Book Review

The House With The Golden Door

The House with the Golden Door

  • Author: Elodie Harper
  • Genre: Historical Fiction
  • Publication Date: September 6, 2022
  • Publisher: Union Square and Co.
  • Series: Wolf Den Trilogy #2

Thank you to NetGalley and Union Square and Co. for providing me with an ARC of this book in exchange for an honest review.

Rating: 5 out of 5.

CONTENT WARNING: grief, mention of rape, mention of murder, enslavement, violence, abuse, blood

The House with the Golden Door picks up Amara’s story after she escapes a life of slavery in the Wolf Den, Pompeii’s most notorious brothel. Now her survival depends on the affections of her patron: a man she might not know as well as she once thought. At night in the home he bought for her, the house with the golden door, Amara’s dreams are haunted by her past. She longs for her sisterhood of friends—the women at the brothel she was forced to leave behind—and worse, finds herself pursued by the cruel and vindictive man who once owned her. To be truly free, she will need to be as ruthless as he is. Amara knows her existence in Pompeii is subject to Venus, the goddess of love. Yet finding love may prove to be the most dangerous act of all.

I have been drawn to this series as soon as it came to my attention, and after finishing The Wolf Den, I couldn’t wait to get my hands on this book. And to be honest? It far surpassed my expectations. It was like sliding right back into Amara’s life, except now the stakes are even higher for Amara and the people around her.

Amara has gained her freedom, but life has a new level of complexities. She’s trying to maintain her patron’s affections, while learning more about him, and the discoveries aren’t all positive. But no matter how she feels about it, she still has to draw upon all her acting skills to make him think that she’s just as in love with him as she’s pretended to be all along, if not more. 

Unfortunately, running her own household of slaves comes with additional challenges. Pompeii is ruled by a strict hierarchy of social classes, although there is some social mobility within these classes, as evidence by Amara herself. She went from being the daughter of a doctor to a slave to a brothel whore and now a concubine. Naturally, her own household slaves aren’t thrilled about answering to someone who belonged to one of the lowest classes of slaves fairly recently. 

“A few months ago, she was a lower order of slave than anyone else here. Now they all have to wait on her. She can easily imagine what the others might say about their brother-whore-mistress behind her back.”

After the events of book 1, she’s even more haunted by her past, and the people from it. Despite getting what she wanted—her freedom—she’s lonelier than ever. Even at the lowest point in her life, she was surrounded by female companions who helped her get through the worst of it, and now she’s suddenly alone and feeling lost. She uses her smarts to set aside money for the inevitable day when her patron loses interest, leaving her with a cushion to fall back on, but she decides to pay up on a debt that she owes to one of her fellow whores, and invites trouble back into her life.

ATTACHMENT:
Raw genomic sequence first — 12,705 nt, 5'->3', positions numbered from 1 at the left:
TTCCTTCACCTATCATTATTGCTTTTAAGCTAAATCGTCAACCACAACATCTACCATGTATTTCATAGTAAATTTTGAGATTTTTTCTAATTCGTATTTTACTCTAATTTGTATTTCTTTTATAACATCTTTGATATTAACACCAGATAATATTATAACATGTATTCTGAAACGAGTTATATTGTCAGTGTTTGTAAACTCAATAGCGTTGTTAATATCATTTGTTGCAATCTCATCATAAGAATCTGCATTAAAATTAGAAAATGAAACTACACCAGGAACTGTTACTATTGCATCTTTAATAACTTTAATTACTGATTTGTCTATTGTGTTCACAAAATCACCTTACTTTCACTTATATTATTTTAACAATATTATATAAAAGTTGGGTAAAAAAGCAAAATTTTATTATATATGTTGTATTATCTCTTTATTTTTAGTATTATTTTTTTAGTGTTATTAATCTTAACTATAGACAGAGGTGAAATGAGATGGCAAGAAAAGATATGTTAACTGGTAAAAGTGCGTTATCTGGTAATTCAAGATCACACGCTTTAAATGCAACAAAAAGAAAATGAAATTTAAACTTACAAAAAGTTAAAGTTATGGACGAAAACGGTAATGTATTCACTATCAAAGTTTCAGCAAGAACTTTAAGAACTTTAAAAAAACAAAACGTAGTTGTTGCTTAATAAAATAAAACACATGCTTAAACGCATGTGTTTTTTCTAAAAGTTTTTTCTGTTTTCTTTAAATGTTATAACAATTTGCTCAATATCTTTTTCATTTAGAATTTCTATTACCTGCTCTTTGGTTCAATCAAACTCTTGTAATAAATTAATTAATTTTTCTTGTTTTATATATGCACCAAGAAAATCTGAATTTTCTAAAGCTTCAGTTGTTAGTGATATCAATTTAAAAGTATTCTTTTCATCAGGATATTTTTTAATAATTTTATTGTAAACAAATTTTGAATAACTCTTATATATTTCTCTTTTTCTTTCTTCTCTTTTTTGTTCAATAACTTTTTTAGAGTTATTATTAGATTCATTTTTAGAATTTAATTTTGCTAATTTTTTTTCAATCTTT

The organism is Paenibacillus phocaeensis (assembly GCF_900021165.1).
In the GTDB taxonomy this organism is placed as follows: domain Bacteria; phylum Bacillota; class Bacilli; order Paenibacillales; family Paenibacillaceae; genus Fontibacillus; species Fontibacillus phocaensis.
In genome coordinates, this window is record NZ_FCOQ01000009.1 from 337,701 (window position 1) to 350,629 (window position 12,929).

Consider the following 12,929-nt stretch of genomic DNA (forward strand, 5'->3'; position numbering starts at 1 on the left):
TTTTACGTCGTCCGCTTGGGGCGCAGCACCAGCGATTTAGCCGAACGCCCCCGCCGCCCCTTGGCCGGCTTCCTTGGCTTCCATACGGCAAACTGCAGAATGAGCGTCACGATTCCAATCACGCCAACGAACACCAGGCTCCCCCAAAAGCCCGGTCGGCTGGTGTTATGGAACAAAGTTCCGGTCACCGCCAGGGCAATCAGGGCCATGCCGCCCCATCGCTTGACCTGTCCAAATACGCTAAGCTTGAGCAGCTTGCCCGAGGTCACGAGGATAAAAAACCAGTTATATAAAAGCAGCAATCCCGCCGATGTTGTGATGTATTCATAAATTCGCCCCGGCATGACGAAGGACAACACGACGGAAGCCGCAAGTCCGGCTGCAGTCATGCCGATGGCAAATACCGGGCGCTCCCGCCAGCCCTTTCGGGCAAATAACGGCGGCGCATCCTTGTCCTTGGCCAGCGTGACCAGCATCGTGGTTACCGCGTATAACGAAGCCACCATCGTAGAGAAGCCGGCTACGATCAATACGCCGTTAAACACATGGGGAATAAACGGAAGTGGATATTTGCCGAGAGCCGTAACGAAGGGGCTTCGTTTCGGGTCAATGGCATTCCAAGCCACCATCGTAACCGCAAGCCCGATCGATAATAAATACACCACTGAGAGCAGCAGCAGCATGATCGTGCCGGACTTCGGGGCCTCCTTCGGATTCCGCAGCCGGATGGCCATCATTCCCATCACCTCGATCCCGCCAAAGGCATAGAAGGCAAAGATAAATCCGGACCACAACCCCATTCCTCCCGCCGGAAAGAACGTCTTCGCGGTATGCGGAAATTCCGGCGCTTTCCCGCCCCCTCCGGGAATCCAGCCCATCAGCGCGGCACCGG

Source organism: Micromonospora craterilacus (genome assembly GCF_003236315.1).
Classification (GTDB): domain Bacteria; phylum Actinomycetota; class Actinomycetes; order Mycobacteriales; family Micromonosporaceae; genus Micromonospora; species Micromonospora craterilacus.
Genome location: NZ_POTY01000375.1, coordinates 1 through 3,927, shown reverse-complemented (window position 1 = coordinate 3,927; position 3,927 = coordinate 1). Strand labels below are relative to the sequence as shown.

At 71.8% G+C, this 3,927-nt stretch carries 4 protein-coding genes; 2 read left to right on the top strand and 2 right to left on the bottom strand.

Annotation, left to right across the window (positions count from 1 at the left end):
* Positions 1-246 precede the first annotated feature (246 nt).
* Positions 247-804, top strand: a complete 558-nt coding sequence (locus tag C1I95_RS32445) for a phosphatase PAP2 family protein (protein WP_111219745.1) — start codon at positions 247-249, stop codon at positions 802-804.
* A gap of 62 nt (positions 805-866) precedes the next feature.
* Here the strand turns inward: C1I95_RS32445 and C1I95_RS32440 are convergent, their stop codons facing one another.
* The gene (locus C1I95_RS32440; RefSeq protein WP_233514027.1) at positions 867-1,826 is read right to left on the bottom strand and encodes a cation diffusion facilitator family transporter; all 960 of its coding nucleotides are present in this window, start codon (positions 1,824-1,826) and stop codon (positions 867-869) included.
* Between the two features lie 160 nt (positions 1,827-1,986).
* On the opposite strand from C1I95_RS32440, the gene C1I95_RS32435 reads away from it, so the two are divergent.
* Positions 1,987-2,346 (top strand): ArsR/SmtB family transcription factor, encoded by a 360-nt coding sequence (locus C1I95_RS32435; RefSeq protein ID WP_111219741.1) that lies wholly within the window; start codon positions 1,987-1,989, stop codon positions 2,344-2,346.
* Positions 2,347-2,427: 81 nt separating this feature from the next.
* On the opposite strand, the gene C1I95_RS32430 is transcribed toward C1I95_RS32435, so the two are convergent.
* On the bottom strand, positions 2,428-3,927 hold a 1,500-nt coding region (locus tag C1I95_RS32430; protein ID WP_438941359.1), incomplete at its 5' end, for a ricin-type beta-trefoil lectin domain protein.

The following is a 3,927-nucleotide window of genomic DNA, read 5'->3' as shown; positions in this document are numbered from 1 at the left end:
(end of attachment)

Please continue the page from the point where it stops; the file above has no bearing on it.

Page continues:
“‘The gods raised you to freedom. Treating slaves as equals only lowers you back to the gutter you came from.’”

I couldn’t help but look at the quote above and see Amara in a different light. While she herself has only recently been freed from her own enslavement, she has little issue with owning slaves of her own, outside of some guilt. And while she definitely treats them better than many people do, she doesn’t offer them much agency over their own life, and her main concern is becoming too much like Felix, her former owner.

The writing is beautiful, and makes it feel like I can just reach out and touch the Pompeii of 75 CE. It’s clearly well researched, from the structure of society to politics to architecture to the minutiae of daily life. And it was incredibly easy to lose myself in this story — it’s immersive and tense and emotional, allowing me to empathize with Amara. Some of her choices were bad, and some were the least bad choices available to her when she had no good options to pick from. 

By the end of the book, I was both heartbroken and hopeful. I want Amara to finally have a chance for happiness, but I’m trying to stay realistic, knowing that the best outcome for her is stability and safety, not necessarily happiness. Even so, there’s a lot going on in Pompeii overall, and in Amara’s circle specifically, and I’m so curious to see how this plays out. I’ve already added the final book in this trilogy to my TBR, even though there isn’t even a name, and I can’t wait to get my hands on it!

People who have sat around with me while I’m reading, especially when there’s a surprising reveal, a shocking plot twist, or an unexpected event often look up in alarm when I gasp audibly. The gasp factor is directly related to the number of times I audibly gasp during a reading, and there isn’t an upper limit.

Gasp Factor: 8

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